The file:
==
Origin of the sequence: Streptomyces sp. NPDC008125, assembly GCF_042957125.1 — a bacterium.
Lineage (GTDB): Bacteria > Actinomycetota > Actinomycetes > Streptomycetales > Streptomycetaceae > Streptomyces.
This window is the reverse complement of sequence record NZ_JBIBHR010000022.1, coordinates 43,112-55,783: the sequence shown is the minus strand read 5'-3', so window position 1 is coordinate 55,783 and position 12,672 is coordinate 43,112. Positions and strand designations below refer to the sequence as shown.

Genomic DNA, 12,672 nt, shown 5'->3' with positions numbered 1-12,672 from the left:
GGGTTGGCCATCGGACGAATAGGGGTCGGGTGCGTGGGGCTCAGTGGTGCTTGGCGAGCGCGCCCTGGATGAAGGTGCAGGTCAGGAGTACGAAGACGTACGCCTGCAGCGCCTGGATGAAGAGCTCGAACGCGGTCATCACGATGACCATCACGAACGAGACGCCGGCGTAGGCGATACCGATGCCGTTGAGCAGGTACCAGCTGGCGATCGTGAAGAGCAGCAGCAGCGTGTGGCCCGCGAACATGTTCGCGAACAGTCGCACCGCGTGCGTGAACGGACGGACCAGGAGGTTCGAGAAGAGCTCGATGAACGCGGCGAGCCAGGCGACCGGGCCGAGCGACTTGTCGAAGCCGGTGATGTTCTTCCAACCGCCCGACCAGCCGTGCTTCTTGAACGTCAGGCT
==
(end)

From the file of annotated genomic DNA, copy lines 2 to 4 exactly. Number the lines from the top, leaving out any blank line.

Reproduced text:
Lineage (GTDB): Bacteria > Actinomycetota > Actinomycetes > Streptomycetales > Streptomycetaceae > Streptomyces.
This window is the reverse complement of sequence record NZ_JBIBHR010000022.1, coordinates 43,112-55,783: the sequence shown is the minus strand read 5'-3', so window position 1 is coordinate 55,783 and position 12,672 is coordinate 43,112. Positions and strand designations below refer to the sequence as shown.

Genomic DNA, 12,672 nt, shown 5'->3' with positions numbered 1-12,672 from the left: